Turns Out The L Word Didn’t Cure Me of My Internalised Homophobia

By Annie Parker

It’s eleven-thirty at night and I’m on a train speeding away from Circular Quay, sobbing quietly and pathetically into a packet of chocolates. I’ve just come to the realisation that, despite many years of immersion in progressive culture, queer literature, and six seasons of ‘The L Word’, my inner self-critic is a raging homophobe. This realisation arrived sometime in the middle of watching Hannah Gadsby’s show, Nanette at the Opera House. Now, if you’ve had the chance to experience the pure brilliance of this show, you’ll know what I mean when I say that it left me feeling a little like I’d been hit by a freight train. It’s a powerful demonstration of emotional truth wrapped in the guise of a comedy show. Hannah Gadsby speaks, among other things, of her experience with homophobia and shame.


Now, mid train meltdown, I’m finding it hard to tell whether I am crying from the always-emotional experience of watching another queer woman step into her power, or because my own tangled web of internalised homophobia has just bluntly announced itself to me. In any case, I didn’t see this coming. Unlike Hannah, I did not grow up in rural Tasmania. I also did not grow up in the 80s, but about two decades later, when overt homophobia was not quite the fashion. In so many ways, our experiences are wildly different. Yet as she spoke about the feeling of growing up in a state of shame, I recognised myself. I knew that experience.


I came out as gay to my friends and family at the age of sixteen. I had spent about two years secretly immersed in a world of queer advice blogs, and it seemed like the next logical step. My coming out went well. My parents said that they loved me no matter what, and for years we hardly spoke another word about it. My friends, too, were loving and unbothered. Seeing as there was no one to date in my Sutherland Shire high school, it was almost a non-issue. Years went by. I continued to immerse myself in queer and feminist media. I studied some queer theory. I had relationships. My friend groups remained largely cis and straight, but these were just the people I knew, the spaces I had always existed in.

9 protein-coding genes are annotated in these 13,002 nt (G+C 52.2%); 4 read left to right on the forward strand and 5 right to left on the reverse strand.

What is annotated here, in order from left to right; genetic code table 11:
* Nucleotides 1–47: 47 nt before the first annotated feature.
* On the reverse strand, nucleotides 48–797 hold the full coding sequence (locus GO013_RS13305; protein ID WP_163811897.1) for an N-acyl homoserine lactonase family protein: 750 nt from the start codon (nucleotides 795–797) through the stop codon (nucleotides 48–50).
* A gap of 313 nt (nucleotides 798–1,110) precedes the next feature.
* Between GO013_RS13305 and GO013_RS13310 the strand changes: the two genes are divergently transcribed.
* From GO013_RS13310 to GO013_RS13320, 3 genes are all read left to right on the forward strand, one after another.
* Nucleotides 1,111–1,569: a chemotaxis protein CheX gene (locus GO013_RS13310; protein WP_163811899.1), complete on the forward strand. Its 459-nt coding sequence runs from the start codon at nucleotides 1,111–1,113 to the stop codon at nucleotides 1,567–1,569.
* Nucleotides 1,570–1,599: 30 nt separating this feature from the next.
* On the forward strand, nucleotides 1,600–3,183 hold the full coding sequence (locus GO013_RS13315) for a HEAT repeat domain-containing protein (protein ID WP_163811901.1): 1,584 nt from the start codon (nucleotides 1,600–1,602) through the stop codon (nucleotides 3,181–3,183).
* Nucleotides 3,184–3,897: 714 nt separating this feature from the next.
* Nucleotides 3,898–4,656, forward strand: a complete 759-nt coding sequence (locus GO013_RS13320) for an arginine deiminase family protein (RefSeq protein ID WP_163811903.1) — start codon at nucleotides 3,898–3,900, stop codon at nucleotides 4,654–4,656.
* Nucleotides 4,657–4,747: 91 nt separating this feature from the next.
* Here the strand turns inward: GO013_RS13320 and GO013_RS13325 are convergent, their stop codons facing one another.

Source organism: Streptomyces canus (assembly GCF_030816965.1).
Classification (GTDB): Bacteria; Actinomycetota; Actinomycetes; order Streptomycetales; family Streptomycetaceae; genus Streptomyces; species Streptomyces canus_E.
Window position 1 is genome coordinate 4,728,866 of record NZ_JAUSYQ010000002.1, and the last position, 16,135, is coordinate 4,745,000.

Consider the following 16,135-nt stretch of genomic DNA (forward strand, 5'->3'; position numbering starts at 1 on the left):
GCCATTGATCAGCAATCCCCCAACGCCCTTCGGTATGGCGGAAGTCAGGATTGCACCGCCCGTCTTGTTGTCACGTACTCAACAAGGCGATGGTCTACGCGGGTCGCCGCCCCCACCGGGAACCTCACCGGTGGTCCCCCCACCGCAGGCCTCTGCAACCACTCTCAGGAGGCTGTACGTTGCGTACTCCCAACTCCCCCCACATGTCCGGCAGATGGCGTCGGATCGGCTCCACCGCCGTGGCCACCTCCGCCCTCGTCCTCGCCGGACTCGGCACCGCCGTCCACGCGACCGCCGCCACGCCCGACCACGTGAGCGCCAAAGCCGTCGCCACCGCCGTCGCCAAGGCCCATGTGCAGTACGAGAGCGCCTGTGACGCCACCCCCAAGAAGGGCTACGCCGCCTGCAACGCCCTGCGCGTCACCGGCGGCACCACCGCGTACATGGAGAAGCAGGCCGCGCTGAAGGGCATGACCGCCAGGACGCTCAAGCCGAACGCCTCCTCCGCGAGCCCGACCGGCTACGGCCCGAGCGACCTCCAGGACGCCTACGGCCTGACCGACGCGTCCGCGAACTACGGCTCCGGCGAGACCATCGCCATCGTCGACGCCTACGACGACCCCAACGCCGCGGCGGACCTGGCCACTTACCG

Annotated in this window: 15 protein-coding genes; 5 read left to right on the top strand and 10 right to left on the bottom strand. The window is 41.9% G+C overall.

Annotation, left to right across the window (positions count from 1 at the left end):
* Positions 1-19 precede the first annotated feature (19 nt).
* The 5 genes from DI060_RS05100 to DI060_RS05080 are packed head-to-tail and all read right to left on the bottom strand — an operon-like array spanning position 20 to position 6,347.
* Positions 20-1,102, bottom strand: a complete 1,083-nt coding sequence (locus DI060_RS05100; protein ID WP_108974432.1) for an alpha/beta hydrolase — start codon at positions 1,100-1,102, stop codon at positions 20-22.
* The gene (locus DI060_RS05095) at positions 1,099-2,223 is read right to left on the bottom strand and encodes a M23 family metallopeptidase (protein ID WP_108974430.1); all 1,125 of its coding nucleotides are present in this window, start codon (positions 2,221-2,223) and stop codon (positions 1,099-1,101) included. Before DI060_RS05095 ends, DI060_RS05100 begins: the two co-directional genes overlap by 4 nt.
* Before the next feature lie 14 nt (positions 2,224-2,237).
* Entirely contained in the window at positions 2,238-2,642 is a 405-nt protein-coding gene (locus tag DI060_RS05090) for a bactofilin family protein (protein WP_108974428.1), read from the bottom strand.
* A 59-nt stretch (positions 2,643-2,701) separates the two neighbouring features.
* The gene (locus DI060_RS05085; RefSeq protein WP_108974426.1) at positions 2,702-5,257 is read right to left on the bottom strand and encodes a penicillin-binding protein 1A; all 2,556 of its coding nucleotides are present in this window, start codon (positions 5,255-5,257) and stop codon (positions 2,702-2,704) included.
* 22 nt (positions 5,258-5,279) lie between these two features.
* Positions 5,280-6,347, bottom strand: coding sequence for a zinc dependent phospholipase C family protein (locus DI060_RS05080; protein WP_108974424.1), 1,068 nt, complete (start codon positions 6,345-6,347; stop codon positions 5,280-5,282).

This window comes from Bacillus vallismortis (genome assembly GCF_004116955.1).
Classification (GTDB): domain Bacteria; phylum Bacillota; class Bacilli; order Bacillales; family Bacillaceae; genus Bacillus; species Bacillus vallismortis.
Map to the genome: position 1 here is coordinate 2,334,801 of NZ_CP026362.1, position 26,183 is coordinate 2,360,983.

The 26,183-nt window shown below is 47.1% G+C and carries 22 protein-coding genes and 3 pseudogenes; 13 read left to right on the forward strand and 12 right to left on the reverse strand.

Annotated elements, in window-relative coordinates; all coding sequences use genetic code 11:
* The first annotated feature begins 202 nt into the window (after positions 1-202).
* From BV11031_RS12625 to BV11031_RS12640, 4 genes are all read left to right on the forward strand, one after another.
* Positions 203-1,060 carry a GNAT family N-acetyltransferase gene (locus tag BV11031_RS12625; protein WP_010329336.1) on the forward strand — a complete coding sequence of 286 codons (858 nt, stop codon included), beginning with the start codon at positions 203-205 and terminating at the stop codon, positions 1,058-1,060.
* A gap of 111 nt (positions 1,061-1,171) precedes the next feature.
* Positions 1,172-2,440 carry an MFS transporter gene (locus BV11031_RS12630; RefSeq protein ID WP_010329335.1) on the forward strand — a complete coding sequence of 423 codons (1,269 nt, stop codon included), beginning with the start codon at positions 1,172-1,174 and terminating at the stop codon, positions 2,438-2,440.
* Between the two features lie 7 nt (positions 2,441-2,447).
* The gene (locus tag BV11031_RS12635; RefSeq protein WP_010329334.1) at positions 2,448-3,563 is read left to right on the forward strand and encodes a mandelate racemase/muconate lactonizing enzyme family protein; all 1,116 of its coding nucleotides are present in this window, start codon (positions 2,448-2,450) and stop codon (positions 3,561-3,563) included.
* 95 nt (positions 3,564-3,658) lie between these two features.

Now, in light of my newly-discovered, long-denied homophobia, I am beginning to rethink my own experience. At the age of 16 when I announced my queerness, I also rapidly engaged in the process of not appearing ‘too gay’. I would be the gay good girl. The gay who you forget is gay. The gay who doesn’t make you feel bad about your own unacknowledged prejudice. This took a lot of energy. It felt like walking a very fine line. Maybe one day I would slip and accidentally turn straight. I pointedly avoided sexuality-related conversation topics, and dressed in overtly feminine clothing. As a child, I had collated the concepts of gender identity and sexuality, believing for years that a lesbian was really someone who wanted to be a man, seeing as every relationship needed, in some way, to contain a man and a woman. At the realisation of my own queerness, I embarked on something of a crusade to prove myself wrong on that point. I might be gay, but look how feminine I can be! Just you wait and see how many floral prints I can wear at once!


The social researcher Brené Brown describes shame as the belief “that we are flawed and therefore unworthy of love and belonging”. I was lucky enough not to grow up surrounded by explicit homophobia. But neither was I surrounded by explicit acceptance or celebration of queer folk. In the absence of any real message on this point, I soaked in the subliminal messages of society. These were not affirming. Everyone I knew was straight.  Everyone on TV was straight. The first queer people I knew were my primary school best friend’s mothers, who (understandably) hid their relationship from our conservative community for fear that their kids would be bullied at school. Queerness was something to be hidden. At best, the consensus was that we accepted queer people because they couldn’t help it. So, when I heard that I was loved “no matter what”, I took this to mean that I was loved in spite of this one, glaring character flaw. I sculpted my existence as an apology for my own queerness. Subconsciously, I began engaging in trade-offs. If I was going to be gay, I’d better not put another toe out of line. I would be the perfect daughter. The perfect student. The perfect woman: likeable and nice to a fault. I’d go to any lengths to secure my right to love and belonging.


Intellectually, I am so far away from this thinking. Nothing fills my soul as much as witnessing the beauty and strength of queer folk. Still, I am unable to have this conversation with most of my extended family. Still, I perpetually find myself ‘too busy’ to make it down to the UTS queer space. I regularly wish I were more connected to the queer community. I believe some secretly self-aware part of myself has been worried about carrying my own shame into those spaces. I am scared of inadvertently projecting that shame onto other people. Yet I do believe that community is the key. Perhaps, in this society, we are all host to our own inner homophobe, transphobe, queerphobe. Perhaps we need each other to move out of our separate states of shame. To remind each other, over the voices of the normative culture, that there is so much beauty in being queer.